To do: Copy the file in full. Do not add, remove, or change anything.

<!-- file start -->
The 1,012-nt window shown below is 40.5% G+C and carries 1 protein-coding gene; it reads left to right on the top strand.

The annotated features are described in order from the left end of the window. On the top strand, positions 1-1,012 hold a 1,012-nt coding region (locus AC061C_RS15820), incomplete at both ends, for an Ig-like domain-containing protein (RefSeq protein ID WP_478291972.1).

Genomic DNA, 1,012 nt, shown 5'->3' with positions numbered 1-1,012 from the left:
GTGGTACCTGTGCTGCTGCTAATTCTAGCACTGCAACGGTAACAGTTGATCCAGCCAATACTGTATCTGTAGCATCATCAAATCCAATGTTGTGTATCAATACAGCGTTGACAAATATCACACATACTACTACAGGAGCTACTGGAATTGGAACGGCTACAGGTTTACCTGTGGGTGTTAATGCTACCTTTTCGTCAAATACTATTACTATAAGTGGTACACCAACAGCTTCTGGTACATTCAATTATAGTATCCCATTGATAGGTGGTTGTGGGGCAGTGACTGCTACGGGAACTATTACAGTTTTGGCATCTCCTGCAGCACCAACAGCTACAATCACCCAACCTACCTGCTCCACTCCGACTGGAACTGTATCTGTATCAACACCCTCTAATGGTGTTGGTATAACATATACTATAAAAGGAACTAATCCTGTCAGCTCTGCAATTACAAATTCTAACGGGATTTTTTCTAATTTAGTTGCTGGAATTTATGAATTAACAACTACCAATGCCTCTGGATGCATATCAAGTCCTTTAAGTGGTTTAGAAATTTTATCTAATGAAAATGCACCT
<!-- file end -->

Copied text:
The 1,012-nt window shown below is 40.5% G+C and carries 1 protein-coding gene; it reads left to right on the top strand.

The annotated features are described in order from the left end of the window. On the top strand, positions 1-1,012 hold a 1,012-nt coding region (locus AC061C_RS15820), incomplete at both ends, for an Ig-like domain-containing protein (RefSeq protein ID WP_478291972.1).

Genomic DNA, 1,012 nt, shown 5'->3' with positions numbered 1-1,012 from the left:
GTGGTACCTGTGCTGCTGCTAATTCTAGCACTGCAACGGTAACAGTTGATCCAGCCAATACTGTATCTGTAGCATCATCAAATCCAATGTTGTGTATCAATACAGCGTTGACAAATATCACACATACTACTACAGGAGCTACTGGAATTGGAACGGCTACAGGTTTACCTGTGGGTGTTAATGCTACCTTTTCGTCAAATACTATTACTATAAGTGGTACACCAACAGCTTCTGGTACATTCAATTATAGTATCCCATTGATAGGTGGTTGTGGGGCAGTGACTGCTACGGGAACTATTACAGTTTTGGCATCTCCTGCAGCACCAACAGCTACAATCACCCAACCTACCTGCTCCACTCCGACTGGAACTGTATCTGTATCAACACCCTCTAATGGTGTTGGTATAACATATACTATAAAAGGAACTAATCCTGTCAGCTCTGCAATTACAAATTCTAACGGGATTTTTTCTAATTTAGTTGCTGGAATTTATGAATTAACAACTACCAATGCCTCTGGATGCATATCAAGTCCTTTAAGTGGTTTAGAAATTTTATCTAATGAAAATGCACCT